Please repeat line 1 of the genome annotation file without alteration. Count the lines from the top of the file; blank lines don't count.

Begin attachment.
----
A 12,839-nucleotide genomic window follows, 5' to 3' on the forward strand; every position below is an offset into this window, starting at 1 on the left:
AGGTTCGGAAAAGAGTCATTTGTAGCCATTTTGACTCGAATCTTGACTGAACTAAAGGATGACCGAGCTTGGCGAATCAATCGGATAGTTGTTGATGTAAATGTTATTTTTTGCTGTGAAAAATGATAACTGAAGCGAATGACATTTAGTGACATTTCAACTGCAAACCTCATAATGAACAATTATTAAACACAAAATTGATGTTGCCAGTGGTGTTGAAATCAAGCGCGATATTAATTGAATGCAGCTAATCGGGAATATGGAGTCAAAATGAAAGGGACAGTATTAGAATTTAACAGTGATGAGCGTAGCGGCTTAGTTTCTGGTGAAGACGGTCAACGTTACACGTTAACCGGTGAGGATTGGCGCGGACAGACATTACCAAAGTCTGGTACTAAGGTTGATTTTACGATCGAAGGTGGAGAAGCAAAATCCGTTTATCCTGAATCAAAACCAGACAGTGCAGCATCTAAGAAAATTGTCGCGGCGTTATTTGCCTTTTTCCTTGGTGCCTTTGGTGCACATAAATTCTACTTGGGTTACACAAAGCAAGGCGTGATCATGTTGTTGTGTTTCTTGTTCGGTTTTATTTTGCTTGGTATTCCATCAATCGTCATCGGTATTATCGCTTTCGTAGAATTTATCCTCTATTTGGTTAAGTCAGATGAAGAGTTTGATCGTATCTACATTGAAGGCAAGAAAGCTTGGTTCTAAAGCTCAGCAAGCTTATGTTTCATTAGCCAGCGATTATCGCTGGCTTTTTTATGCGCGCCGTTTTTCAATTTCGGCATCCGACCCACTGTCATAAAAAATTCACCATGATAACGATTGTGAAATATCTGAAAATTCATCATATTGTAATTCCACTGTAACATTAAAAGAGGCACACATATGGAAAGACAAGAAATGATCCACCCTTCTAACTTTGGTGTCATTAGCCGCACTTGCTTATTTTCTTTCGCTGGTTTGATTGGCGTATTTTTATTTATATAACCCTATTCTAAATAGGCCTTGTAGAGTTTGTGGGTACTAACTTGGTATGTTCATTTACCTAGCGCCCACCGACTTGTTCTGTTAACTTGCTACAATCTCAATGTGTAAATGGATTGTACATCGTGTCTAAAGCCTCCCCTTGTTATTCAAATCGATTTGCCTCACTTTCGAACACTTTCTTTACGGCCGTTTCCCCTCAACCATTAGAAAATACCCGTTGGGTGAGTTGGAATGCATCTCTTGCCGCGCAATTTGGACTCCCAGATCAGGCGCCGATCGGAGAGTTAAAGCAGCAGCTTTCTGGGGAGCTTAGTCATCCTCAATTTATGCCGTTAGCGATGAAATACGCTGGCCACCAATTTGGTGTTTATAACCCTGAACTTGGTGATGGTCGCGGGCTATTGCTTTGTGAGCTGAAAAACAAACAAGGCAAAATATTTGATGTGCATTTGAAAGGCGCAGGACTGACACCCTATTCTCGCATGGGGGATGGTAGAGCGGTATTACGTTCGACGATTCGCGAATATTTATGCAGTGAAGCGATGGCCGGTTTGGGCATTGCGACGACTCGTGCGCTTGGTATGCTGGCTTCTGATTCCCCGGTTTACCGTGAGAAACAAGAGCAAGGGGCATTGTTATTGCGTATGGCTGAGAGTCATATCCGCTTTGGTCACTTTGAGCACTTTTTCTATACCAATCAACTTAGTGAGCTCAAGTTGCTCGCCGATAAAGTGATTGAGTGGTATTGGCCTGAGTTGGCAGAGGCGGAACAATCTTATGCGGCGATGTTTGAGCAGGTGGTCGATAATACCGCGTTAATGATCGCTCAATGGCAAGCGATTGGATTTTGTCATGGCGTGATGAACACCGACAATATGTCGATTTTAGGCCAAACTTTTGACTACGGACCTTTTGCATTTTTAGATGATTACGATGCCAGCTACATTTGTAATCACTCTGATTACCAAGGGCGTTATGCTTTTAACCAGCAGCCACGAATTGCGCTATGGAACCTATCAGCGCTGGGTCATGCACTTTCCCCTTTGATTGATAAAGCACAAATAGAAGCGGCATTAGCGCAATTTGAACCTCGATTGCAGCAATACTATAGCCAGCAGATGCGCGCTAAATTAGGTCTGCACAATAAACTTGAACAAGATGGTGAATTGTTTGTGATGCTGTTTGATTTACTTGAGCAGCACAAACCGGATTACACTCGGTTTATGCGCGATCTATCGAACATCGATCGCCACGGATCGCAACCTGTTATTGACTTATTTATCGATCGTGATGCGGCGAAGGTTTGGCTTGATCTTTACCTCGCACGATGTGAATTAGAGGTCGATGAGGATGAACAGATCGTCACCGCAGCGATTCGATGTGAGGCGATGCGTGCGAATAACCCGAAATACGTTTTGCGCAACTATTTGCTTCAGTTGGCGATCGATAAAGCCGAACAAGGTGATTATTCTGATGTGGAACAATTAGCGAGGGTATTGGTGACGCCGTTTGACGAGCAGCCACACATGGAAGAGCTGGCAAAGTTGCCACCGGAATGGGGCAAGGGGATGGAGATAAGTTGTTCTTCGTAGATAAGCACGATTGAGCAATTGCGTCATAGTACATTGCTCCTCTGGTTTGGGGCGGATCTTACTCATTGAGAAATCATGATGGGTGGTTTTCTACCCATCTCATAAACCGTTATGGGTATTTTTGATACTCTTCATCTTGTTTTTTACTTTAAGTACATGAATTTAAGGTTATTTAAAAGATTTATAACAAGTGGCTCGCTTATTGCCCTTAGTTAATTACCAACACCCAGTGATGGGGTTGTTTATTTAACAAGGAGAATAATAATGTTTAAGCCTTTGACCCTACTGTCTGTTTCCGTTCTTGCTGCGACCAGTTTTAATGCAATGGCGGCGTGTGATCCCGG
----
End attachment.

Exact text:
A 12,839-nucleotide genomic window follows, 5' to 3' on the forward strand; every position below is an offset into this window, starting at 1 on the left: